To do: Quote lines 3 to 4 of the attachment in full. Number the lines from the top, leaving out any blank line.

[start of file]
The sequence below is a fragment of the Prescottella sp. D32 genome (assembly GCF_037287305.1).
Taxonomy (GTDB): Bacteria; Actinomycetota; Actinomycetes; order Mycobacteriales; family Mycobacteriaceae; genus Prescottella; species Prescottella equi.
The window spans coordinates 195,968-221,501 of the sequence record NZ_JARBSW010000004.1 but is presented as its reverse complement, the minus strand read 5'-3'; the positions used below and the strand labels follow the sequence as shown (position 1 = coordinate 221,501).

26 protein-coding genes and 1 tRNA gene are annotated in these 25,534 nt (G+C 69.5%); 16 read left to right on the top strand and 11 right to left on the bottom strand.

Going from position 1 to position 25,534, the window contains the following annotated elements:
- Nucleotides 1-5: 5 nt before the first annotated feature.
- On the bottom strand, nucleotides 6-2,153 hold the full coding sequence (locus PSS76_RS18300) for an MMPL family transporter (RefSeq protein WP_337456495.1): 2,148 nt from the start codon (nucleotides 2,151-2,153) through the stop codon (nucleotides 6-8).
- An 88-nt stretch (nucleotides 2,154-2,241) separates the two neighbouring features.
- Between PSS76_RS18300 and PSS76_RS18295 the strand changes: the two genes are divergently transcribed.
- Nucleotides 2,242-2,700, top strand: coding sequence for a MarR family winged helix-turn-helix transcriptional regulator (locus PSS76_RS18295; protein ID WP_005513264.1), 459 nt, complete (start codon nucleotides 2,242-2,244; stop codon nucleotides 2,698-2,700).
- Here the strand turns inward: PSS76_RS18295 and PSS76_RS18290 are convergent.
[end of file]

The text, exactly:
The window spans coordinates 195,968-221,501 of the sequence record NZ_JARBSW010000004.1 but is presented as its reverse complement, the minus strand read 5'-3'; the positions used below and the strand labels follow the sequence as shown (position 1 = coordinate 221,501).

26 protein-coding genes and 1 tRNA gene are annotated in these 25,534 nt (G+C 69.5%); 16 read left to right on the top strand and 11 right to left on the bottom strand.